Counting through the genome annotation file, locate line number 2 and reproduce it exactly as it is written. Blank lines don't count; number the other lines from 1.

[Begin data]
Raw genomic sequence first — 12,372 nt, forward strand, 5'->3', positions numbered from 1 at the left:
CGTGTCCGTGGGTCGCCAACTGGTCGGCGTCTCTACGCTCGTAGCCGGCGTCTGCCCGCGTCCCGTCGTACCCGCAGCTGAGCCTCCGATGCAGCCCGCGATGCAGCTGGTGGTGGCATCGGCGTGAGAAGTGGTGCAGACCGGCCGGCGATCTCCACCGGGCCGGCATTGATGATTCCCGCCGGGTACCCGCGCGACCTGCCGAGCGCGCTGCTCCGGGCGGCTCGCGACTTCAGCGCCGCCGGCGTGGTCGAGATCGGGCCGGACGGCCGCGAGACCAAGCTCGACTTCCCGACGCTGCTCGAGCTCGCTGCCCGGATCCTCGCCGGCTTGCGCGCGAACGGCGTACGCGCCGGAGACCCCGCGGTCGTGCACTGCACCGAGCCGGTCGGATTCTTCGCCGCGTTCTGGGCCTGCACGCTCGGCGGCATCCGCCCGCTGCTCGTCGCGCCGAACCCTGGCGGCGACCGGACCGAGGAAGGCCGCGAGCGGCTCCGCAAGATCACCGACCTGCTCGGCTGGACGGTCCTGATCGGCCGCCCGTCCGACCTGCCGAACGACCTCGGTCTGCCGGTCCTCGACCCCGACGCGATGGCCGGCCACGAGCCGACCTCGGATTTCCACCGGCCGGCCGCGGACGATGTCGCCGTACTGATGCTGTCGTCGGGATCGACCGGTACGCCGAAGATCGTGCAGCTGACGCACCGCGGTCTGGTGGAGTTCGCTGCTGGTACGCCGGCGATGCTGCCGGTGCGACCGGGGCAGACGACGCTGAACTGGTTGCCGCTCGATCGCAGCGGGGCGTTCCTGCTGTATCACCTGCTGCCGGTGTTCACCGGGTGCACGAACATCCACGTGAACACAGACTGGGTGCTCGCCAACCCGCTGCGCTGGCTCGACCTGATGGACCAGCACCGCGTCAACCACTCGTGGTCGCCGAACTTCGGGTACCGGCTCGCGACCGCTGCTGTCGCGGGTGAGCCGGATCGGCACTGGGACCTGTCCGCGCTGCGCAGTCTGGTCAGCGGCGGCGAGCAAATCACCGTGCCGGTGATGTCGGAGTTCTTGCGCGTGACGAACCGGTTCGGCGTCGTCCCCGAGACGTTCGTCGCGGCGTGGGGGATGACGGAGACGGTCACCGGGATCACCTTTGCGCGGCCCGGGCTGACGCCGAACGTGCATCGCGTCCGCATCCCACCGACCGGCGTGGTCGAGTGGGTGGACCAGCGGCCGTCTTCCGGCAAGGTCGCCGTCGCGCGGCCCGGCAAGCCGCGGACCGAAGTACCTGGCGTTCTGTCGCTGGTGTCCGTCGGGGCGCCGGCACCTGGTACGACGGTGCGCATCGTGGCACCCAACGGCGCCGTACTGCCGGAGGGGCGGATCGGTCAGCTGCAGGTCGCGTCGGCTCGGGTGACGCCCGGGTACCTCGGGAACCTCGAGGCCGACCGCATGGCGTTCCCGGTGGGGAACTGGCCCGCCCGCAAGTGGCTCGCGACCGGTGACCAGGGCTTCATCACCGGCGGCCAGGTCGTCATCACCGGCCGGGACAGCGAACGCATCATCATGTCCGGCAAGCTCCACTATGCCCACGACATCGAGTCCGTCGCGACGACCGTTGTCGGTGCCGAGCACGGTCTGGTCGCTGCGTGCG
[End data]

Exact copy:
CGTGTCCGTGGGTCGCCAACTGGTCGGCGTCTCTACGCTCGTAGCCGGCGTCTGCCCGCGTCCCGTCGTACCCGCAGCTGAGCCTCCGATGCAGCCCGCGATGCAGCTGGTGGTGGCATCGGCGTGAGAAGTGGTGCAGACCGGCCGGCGATCTCCACCGGGCCGGCATTGATGATTCCCGCCGGGTACCCGCGCGACCTGCCGAGCGCGCTGCTCCGGGCGGCTCGCGACTTCAGCGCCGCCGGCGTGGTCGAGATCGGGCCGGACGGCCGCGAGACCAAGCTCGACTTCCCGACGCTGCTCGAGCTCGCTGCCCGGATCCTCGCCGGCTTGCGCGCGAACGGCGTACGCGCCGGAGACCCCGCGGTCGTGCACTGCACCGAGCCGGTCGGATTCTTCGCCGCGTTCTGGGCCTGCACGCTCGGCGGCATCCGCCCGCTGCTCGTCGCGCCGAACCCTGGCGGCGACCGGACCGAGGAAGGCCGCGAGCGGCTCCGCAAGATCACCGACCTGCTCGGCTGGACGGTCCTGATCGGCCGCCCGTCCGACCTGCCGAACGACCTCGGTCTGCCGGTCCTCGACCCCGACGCGATGGCCGGCCACGAGCCGACCTCGGATTTCCACCGGCCGGCCGCGGACGATGTCGCCGTACTGATGCTGTCGTCGGGATCGACCGGTACGCCGAAGATCGTGCAGCTGACGCACCGCGGTCTGGTGGAGTTCGCTGCTGGTACGCCGGCGATGCTGCCGGTGCGACCGGGGCAGACGACGCTGAACTGGTTGCCGCTCGATCGCAGCGGGGCGTTCCTGCTGTATCACCTGCTGCCGGTGTTCACCGGGTGCACGAACATCCACGTGAACACAGACTGGGTGCTCGCCAACCCGCTGCGCTGGCTCGACCTGATGGACCAGCACCGCGTCAACCACTCGTGGTCGCCGAACTTCGGGTACCGGCTCGCGACCGCTGCTGTCGCGGGTGAGCCGGATCGGCACTGGGACCTGTCCGCGCTGCGCAGTCTGGTCAGCGGCGGCGAGCAAATCACCGTGCCGGTGATGTCGGAGTTCTTGCGCGTGACGAACCGGTTCGGCGTCGTCCCCGAGACGTTCGTCGCGGCGTGGGGGATGACGGAGACGGTCACCGGGATCACCTTTGCGCGGCCCGGGCTGACGCCGAACGTGCATCGCGTCCGCATCCCACCGACCGGCGTGGTCGAGTGGGTGGACCAGCGGCCGTCTTCCGGCAAGGTCGCCGTCGCGCGGCCCGGCAAGCCGCGGACCGAAGTACCTGGCGTTCTGTCGCTGGTGTCCGTCGGGGCGCCGGCACCTGGTACGACGGTGCGCATCGTGGCACCCAACGGCGCCGTACTGCCGGAGGGGCGGATCGGTCAGCTGCAGGTCGCGTCGGCTCGGGTGACGCCCGGGTACCTCGGGAACCTCGAGGCCGACCGCATGGCGTTCCCGGTGGGGAACTGGCCCGCCCGCAAGTGGCTCGCGACCGGTGACCAGGGCTTCATCACCGGCGGCCAGGTCGTCATCACCGGCCGGGACAGCGAACGCATCATCATGTCCGGCAAGCTCCACTATGCCCACGACATCGAGTCCGTCGCGACGACCGTTGTCGGTGCCGAGCACGGTCTGGTCGCTGCGTGCG